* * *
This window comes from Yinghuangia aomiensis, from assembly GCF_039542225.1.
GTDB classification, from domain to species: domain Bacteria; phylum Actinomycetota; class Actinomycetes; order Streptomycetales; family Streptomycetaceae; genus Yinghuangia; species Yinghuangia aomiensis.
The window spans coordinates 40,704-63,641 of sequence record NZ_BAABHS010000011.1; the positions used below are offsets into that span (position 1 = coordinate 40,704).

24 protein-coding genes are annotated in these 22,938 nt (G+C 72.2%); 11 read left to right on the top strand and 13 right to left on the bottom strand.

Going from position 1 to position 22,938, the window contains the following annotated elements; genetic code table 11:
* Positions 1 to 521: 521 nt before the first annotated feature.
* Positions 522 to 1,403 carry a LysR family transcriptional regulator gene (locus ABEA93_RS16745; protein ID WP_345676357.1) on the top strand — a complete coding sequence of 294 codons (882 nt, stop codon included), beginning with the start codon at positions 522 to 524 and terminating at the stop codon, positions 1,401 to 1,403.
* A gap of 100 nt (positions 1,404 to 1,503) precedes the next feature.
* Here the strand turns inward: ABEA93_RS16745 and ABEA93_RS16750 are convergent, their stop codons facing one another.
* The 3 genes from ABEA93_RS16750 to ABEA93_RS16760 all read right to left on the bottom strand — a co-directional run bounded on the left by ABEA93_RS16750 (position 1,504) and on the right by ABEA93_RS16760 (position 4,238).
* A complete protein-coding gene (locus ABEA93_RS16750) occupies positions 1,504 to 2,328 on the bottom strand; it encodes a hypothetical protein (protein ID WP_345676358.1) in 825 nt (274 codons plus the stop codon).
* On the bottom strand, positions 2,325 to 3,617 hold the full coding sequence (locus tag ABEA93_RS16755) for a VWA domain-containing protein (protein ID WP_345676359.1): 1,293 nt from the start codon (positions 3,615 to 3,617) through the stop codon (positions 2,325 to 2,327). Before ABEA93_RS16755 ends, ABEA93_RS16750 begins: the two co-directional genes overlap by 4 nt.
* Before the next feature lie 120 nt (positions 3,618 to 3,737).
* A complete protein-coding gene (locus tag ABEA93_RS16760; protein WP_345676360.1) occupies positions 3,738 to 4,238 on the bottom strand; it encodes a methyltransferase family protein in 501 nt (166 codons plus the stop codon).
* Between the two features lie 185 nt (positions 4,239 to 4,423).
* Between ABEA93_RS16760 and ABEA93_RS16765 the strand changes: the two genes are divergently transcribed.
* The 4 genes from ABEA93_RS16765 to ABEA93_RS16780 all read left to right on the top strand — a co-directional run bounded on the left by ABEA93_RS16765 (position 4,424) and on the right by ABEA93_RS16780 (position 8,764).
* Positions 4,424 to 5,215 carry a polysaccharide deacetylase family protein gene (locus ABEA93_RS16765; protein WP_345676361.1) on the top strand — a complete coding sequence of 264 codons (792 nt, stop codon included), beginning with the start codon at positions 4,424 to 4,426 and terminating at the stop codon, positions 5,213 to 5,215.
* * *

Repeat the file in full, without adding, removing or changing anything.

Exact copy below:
This window comes from Yinghuangia aomiensis, from assembly GCF_039542225.1.
GTDB classification, from domain to species: domain Bacteria; phylum Actinomycetota; class Actinomycetes; order Streptomycetales; family Streptomycetaceae; genus Yinghuangia; species Yinghuangia aomiensis.
The window spans coordinates 40,704-63,641 of sequence record NZ_BAABHS010000011.1; the positions used below are offsets into that span (position 1 = coordinate 40,704).

24 protein-coding genes are annotated in these 22,938 nt (G+C 72.2%); 11 read left to right on the top strand and 13 right to left on the bottom strand.

Going from position 1 to position 22,938, the window contains the following annotated elements; genetic code table 11:
* Positions 1 to 521: 521 nt before the first annotated feature.
* Positions 522 to 1,403 carry a LysR family transcriptional regulator gene (locus ABEA93_RS16745; protein ID WP_345676357.1) on the top strand — a complete coding sequence of 294 codons (882 nt, stop codon included), beginning with the start codon at positions 522 to 524 and terminating at the stop codon, positions 1,401 to 1,403.
* A gap of 100 nt (positions 1,404 to 1,503) precedes the next feature.
* Here the strand turns inward: ABEA93_RS16745 and ABEA93_RS16750 are convergent, their stop codons facing one another.
* The 3 genes from ABEA93_RS16750 to ABEA93_RS16760 all read right to left on the bottom strand — a co-directional run bounded on the left by ABEA93_RS16750 (position 1,504) and on the right by ABEA93_RS16760 (position 4,238).
* A complete protein-coding gene (locus ABEA93_RS16750) occupies positions 1,504 to 2,328 on the bottom strand; it encodes a hypothetical protein (protein ID WP_345676358.1) in 825 nt (274 codons plus the stop codon).
* On the bottom strand, positions 2,325 to 3,617 hold the full coding sequence (locus tag ABEA93_RS16755) for a VWA domain-containing protein (protein ID WP_345676359.1): 1,293 nt from the start codon (positions 3,615 to 3,617) through the stop codon (positions 2,325 to 2,327). Before ABEA93_RS16755 ends, ABEA93_RS16750 begins: the two co-directional genes overlap by 4 nt.
* Before the next feature lie 120 nt (positions 3,618 to 3,737).
* A complete protein-coding gene (locus tag ABEA93_RS16760; protein WP_345676360.1) occupies positions 3,738 to 4,238 on the bottom strand; it encodes a methyltransferase family protein in 501 nt (166 codons plus the stop codon).
* Between the two features lie 185 nt (positions 4,239 to 4,423).
* Between ABEA93_RS16760 and ABEA93_RS16765 the strand changes: the two genes are divergently transcribed.
* The 4 genes from ABEA93_RS16765 to ABEA93_RS16780 all read left to right on the top strand — a co-directional run bounded on the left by ABEA93_RS16765 (position 4,424) and on the right by ABEA93_RS16780 (position 8,764).
* Positions 4,424 to 5,215 carry a polysaccharide deacetylase family protein gene (locus ABEA93_RS16765; protein WP_345676361.1) on the top strand — a complete coding sequence of 264 codons (792 nt, stop codon included), beginning with the start codon at positions 4,424 to 4,426 and terminating at the stop codon, positions 5,213 to 5,215.